Yet I root for Venus because you can’t help who you love, and once you do you don’t just leave when times are tough.
I can’t say I have an earliest memory of Venus, but my most vivid memories of her are in green and white. Of Venus in some white dress or other, clutching the Venus Rosewater Dish, beaming and twirling on Wimbledon’s green grass, where she seemed most comfortable and powerful. It always struck me as equal parts odd and gratifying that this woman who grew up on mediocre public courts in Compton grew so dominant on manicured lawns at the most traditional tennis tournament in the world.
I don’t recall when I first took note of Venus, but I know the young Venus footage I like best. It’s from a Trans World Sport profile of Venus and Serena at ages 11 and 12. In one scene the sisters are standing by a court, all shy and attentive, with Venus towering over Serena. “What do you think is the best part of your game?” the interviewer asks. Excitedly both sisters start to answer, and when they realize it, they both stop. Venus turns to her little sister and says softly, “Go ahead. You wanted to go?” Serena whispers back a quick “go” and only then does Venus continue.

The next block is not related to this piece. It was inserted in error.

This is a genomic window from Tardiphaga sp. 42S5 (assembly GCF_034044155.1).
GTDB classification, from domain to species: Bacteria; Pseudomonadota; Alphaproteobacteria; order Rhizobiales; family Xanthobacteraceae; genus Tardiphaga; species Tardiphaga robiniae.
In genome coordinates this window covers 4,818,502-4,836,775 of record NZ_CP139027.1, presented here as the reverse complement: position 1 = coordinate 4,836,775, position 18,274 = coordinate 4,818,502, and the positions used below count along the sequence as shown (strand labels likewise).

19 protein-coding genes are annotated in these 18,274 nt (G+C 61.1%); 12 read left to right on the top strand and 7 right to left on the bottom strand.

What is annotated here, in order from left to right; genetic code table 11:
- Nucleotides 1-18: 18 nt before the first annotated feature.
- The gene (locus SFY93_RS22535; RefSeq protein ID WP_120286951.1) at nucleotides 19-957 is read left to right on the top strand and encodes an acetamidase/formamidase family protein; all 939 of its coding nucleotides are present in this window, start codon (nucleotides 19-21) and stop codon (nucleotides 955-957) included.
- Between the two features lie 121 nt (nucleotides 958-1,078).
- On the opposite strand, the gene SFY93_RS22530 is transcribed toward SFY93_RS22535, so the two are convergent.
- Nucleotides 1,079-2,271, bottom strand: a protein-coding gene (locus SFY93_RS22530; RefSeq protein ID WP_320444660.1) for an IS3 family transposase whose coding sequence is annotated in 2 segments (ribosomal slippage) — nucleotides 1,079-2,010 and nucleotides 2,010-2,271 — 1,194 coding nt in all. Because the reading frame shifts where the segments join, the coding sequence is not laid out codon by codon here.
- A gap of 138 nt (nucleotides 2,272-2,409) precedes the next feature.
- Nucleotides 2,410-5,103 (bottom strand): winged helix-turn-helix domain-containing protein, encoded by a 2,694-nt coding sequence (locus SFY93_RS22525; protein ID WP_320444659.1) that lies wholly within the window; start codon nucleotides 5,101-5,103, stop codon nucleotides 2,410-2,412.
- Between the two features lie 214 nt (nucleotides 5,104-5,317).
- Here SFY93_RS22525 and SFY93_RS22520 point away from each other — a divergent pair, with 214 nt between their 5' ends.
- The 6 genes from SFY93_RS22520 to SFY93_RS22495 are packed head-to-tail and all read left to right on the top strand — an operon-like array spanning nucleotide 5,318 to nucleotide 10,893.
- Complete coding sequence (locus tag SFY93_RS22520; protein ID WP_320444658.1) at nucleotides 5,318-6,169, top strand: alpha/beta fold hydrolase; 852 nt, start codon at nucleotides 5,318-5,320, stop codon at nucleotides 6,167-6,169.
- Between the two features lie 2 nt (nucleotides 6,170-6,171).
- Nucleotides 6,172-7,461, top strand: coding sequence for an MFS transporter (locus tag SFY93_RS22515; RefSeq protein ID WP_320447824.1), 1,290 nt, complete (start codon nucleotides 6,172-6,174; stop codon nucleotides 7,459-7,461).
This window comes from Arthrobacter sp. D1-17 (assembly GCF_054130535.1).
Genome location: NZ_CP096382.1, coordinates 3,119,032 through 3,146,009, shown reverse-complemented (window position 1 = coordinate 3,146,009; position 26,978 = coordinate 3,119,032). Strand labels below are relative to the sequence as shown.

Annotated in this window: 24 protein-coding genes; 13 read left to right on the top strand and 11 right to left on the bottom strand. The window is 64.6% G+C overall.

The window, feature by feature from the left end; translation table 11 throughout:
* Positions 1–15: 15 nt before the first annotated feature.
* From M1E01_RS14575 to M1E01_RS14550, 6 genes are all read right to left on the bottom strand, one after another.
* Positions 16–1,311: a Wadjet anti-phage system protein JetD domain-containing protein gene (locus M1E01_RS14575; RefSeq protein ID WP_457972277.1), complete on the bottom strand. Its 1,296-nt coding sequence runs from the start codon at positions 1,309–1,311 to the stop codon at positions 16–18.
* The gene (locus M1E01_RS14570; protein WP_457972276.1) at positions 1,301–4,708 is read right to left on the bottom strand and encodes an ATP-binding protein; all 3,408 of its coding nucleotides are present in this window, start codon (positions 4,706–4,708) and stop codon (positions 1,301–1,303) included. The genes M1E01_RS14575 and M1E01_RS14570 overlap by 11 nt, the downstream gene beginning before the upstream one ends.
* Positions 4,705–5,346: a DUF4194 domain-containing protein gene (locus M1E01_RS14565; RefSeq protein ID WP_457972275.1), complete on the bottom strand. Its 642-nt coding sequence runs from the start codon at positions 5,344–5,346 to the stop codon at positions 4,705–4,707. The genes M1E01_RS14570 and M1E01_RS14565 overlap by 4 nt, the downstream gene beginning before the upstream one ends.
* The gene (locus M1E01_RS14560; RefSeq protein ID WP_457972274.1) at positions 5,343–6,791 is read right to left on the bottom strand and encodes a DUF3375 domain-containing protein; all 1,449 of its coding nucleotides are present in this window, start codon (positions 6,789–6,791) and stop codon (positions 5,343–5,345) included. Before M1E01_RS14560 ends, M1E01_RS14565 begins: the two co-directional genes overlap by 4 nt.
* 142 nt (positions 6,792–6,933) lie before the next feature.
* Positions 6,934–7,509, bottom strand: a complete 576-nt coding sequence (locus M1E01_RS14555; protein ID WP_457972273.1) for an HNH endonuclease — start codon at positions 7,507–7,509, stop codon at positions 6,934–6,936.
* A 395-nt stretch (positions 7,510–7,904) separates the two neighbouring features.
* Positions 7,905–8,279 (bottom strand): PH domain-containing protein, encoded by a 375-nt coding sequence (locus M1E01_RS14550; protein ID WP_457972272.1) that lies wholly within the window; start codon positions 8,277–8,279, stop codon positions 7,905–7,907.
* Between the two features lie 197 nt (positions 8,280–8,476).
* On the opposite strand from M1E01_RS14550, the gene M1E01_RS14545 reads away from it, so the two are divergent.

Now the Serena thing. I don’t enjoy comparing sisters. As one of three sisters myself I’ve generally found comparisons unnecessary, unhelpful, even crass. Yet how can you not, especially here? In answer to your question, Steve, from the start everything drew me to Venus. Everything, that is, but the tennis. Serena’s game is just better, as time has made clearer. This doesn’t change the fact that Venus is impressive too, a legend herself. You’re right that Venus never seemed to resent Serena’s success, even when it came at her expense. As an older sister to accomplished, confident younger sisters who run way faster than I do, I know emotions are complicated things. But they can be simple, too. When you care about your sister and see she cares back, it’s not really you versus your sister. If the “versus” must be there then it’s both of you versus the rest. Unless you’re Margaret Court, some woman will always win more Slams, so why not your little sister instead of Martina Hingis and Suzanne Lenglen?
And really, Venus and Serena are two sides of the same coin: Partly who they are because of each other. Venus has to be Venus because Serena is Serena, and Serena can be Serena because Venus is Venus.
I respect Serena, but I don’t have the same warmth for her I’ve always had for Venus. My affinity for Venus has less to do with her serve, backhand and reach—though I love all that too—and more with how she carries herself: As sister, as elder stateswoman of the women’s tour, as equal prize money advocate, as competitor who doesn’t show the score on her face. Maybe it’s from my perspective as older sister, or “mini-feminist” as someone called me recently. I can’t adequately describe my affection for Venus even though, or perhaps because, I feel it with all the force of a 129 M.P.H. serve.